Moebius Strip Series
In 2011 I became interested in the topological form of the Moebius strip and the sculptural possibilities offered by compositions involving this shape.
A Moebius strip is a mathematical object with one endless, continuous surface, and one edge. It is made by taking a strip of anything, giving one end a half twist, and joining the ends.
I have explored the sculptural possibilities of this form in one-of-a-kind bronze sculptures made by the lost wax process. For me, the self-imposed constraint of using only Moebius strips gives me the freedom to create an endless variety of compositions. The freedom within the constraint is like that of poetic forms such as the sonnet and the haiku: within the constraint, the possibilities for variation are without limit.
In the earliest pieces, I built the wax over an underlying armature of paper or cloth. Paper was too slippery--wax slid off--while cloth was too floppy. Then I tried knitting some strips with different yarns and building up the wax on a knitted substructure, which held the wax better than paper did and held its form better than cloth did.
Soon I became interested in the knitting for its own sake, using a variety of knitting stitches and patterns, and making the pieces in such a way that the knit stitches are clearly seen.
I have experimented with the wide range of textures obtainable with contemporary yarns.I have been knitting strips of varying sizes, widths, proportions, shapes and textures--and, when it comes to patina, colors. Some compositions utilize only one or two Moebius strips, others quite a few. Birds continue to be an indispensable element of my pieces; they are more abstract than my previous birds.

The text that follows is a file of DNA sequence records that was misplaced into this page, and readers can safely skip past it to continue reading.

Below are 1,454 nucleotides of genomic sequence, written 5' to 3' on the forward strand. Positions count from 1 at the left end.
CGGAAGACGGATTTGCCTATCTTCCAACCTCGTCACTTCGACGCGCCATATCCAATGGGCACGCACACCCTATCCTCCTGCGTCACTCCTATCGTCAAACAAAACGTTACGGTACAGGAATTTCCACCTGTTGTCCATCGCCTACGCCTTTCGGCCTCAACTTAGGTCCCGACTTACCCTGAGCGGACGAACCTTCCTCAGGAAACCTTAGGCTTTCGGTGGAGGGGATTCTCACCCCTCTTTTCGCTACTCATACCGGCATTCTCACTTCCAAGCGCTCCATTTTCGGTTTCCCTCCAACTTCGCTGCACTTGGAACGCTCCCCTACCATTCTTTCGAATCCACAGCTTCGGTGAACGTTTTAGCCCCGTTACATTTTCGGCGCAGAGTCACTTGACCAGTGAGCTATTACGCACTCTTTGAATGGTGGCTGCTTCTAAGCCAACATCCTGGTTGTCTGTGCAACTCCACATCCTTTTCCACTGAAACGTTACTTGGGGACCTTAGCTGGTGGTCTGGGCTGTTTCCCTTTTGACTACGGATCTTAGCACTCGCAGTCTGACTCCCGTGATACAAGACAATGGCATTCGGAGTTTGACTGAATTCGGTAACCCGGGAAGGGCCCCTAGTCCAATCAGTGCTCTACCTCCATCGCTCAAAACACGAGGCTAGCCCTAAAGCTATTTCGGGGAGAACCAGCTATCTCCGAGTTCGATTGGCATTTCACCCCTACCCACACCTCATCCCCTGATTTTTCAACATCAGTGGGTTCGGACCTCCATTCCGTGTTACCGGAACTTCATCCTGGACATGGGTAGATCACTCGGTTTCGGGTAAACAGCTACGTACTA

I enjoy the idea of combining the ancient medium of bronze and the ancient women's work of knitting with the abstract form of the Moebius strip and the small abstract birds.
The first Moebius strip pieces I made used paper as a substructure which I painted with wax, and soon I switched to yarn underpinnings in simple compositions.
Some of these one-loop compositions explore the textural possibilities of some contemporary funky yarns, fluffy or with bobbles or ribbon bits. Others have the addition of other ornaments or experiment with color in jewel tones or silver.
Two loops provide vastly more design possibilities than single ones. The earliest ones are built on paper, the later ones on knitting. The colors get more adventurous as time goes on.
Some combinations involving more than two loops.
Some pieces use the loops and the negative spaces within them to draw pictures.
The human mind is inclined to see faces and figures in many places where they are not explicit--like the Man in the Moon. I see figures in these compositions of two or more loops.